Leadership Tip #3: Use No As a Complete Sentence

Have you ever noticed that other people want you to do “more” work? The work has risk—if you say yes to this work, you'll put every other deliverable at risk. What do you say?

You can address this request with a simple sentence:

No.

That's it.

No.

It's a complete sentence.

I bet you feel uncomfortable saying No. You have alternative words. See Saying No to More Work for words and see the follow-on series Visualize Your Work So You Can Say No. (I wrote more about No words in Manage It! and Manage Your Project Portfolio.)

However, this post is about how you manage your feelings. Once you understand your feelings, you can choose your actions.

When I work with people, teams, and various leaders in the organization, almost everyone objects to No as a complete sentence. They ask:

Don't I have to give a reason? Doesn't the requestor need a reason, an explanation?

No.

Doesn't someone need to do this work? Doesn't this work need to get done?

Maybe.

What if I want to do this work and not my regular work?

That's an interesting question.

Let me start with the “do I have to offer a reason” question.

You Don't Need to Offer a Reason

When someone asks you to do work, you don't need to offer a reason. You certainly don't need to apologize. You can say:

  • No.
  • Sometimes, I say, “No, that doesn't fit for me.”

You might want to avoid the maniacal laugh and say, “NOOOO!” while wiping tears from your eyes.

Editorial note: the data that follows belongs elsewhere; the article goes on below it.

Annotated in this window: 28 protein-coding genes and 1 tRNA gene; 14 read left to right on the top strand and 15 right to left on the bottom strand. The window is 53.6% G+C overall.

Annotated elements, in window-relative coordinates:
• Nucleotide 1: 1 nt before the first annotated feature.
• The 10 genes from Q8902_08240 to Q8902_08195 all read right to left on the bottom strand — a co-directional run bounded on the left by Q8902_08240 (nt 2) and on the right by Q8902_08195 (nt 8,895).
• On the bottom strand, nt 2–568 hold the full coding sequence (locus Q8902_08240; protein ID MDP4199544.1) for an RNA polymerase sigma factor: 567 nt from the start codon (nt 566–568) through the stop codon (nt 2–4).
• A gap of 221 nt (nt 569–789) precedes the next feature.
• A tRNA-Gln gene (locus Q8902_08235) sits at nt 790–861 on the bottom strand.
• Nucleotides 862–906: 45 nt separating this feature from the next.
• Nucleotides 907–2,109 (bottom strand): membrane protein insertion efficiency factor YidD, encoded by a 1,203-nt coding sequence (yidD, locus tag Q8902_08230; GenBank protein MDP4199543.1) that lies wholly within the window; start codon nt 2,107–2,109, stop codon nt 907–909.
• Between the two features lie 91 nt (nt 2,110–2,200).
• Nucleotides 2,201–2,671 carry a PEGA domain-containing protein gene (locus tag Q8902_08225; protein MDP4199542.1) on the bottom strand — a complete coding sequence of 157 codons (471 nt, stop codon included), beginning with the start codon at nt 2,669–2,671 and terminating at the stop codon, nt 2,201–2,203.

Or you might use the maniacal laugh. Sometimes, people backed out of my office when I laughed like that.

If you are doing the most important work, and you cannot take on any more work, say, “No.” That's it.

You don't need to offer explanations or reasons. Offer a firm, strong “No.”

What if someone asks, “Why not?”

You might say, “This is the most important and valuable work I have right now. The work you're asking me/my team/my project/my department to do is less valuable.”

But what if the work is valuable? And that you're worried someone does need to do this work?

Does Someone Need to Do This Work?

When I work with leaders about how to say No, they often say:

But someone needs to do this work, right? Even if it's not me?

It's possible someone does need to do this work. However, I often ask these questions:

  • Which team is best suited to do this work?
  • What else is that team doing?
  • Is that work more or less important than this new request?

You've noticed I focus on teams. That's because teams that learn together often create faster and better solutions than anyone working alone. The team doesn't have to be a feature- or product-based team. The team might be a management team, as in Practical Ways to Lead an Innovative Organization.

If some team should do the work, it's time to rank this work. Is it more important (not urgent) than the other work you're doing? That's where value enters the picture.

Use Value to Decide About All the Work

How can you learn if this work is more important? Use value to decide.

Compare the value of your current work and compare that value to the requested work. Instead of adding work to your never-ending list of work to do, consider these questions. Should you or your team:

  • Stop the work you're currently doing the work you're doing now and transition to the new work?
  • Finish the current item, even though the larger work item isn't done. Then stop that overall work, and transition to the new work?
  • Ask a different team to take this new work because they are working on less valuable work?